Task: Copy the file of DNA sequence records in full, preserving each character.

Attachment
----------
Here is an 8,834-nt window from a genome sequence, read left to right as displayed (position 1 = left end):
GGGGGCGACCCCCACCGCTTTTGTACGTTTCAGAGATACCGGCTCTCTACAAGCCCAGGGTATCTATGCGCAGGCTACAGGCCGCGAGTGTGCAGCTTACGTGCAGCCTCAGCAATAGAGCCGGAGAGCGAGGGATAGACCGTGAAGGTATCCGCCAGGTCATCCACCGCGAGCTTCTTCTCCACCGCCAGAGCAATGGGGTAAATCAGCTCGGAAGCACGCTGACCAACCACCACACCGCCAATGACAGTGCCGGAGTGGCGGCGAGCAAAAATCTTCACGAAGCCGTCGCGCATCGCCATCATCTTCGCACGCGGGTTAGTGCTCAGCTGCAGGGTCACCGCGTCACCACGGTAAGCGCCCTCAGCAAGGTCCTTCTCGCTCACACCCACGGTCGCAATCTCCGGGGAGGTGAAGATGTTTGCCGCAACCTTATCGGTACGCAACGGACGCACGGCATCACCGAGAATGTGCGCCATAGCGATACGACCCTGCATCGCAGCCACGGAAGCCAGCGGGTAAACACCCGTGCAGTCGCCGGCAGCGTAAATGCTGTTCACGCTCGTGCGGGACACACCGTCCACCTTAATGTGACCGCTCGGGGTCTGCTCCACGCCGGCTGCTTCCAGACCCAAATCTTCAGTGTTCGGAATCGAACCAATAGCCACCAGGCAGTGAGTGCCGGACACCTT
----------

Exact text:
Here is an 8,834-nt window from a genome sequence, read left to right as displayed (position 1 = left end):
GGGGGCGACCCCCACCGCTTTTGTACGTTTCAGAGATACCGGCTCTCTACAAGCCCAGGGTATCTATGCGCAGGCTACAGGCCGCGAGTGTGCAGCTTACGTGCAGCCTCAGCAATAGAGCCGGAGAGCGAGGGATAGACCGTGAAGGTATCCGCCAGGTCATCCACCGCGAGCTTCTTCTCCACCGCCAGAGCAATGGGGTAAATCAGCTCGGAAGCACGCTGACCAACCACCACACCGCCAATGACAGTGCCGGAGTGGCGGCGAGCAAAAATCTTCACGAAGCCGTCGCGCATCGCCATCATCTTCGCACGCGGGTTAGTGCTCAGCTGCAGGGTCACCGCGTCACCACGGTAAGCGCCCTCAGCAAGGTCCTTCTCGCTCACACCCACGGTCGCAATCTCCGGGGAGGTGAAGATGTTTGCCGCAACCTTATCGGTACGCAACGGACGCACGGCATCACCGAGAATGTGCGCCATAGCGATACGACCCTGCATCGCAGCCACGGAAGCCAGCGGGTAAACACCCGTGCAGTCGCCGGCAGCGTAAATGCTGTTCACGCTCGTGCGGGACACACCGTCCACCTTAATGTGACCGCTCGGGGTCTGCTCCACGCCGGCTGCTTCCAGACCCAAATCTTCAGTGTTCGGAATCGAACCAATAGCCACCAGGCAGTGAGTGCCGGACACCTT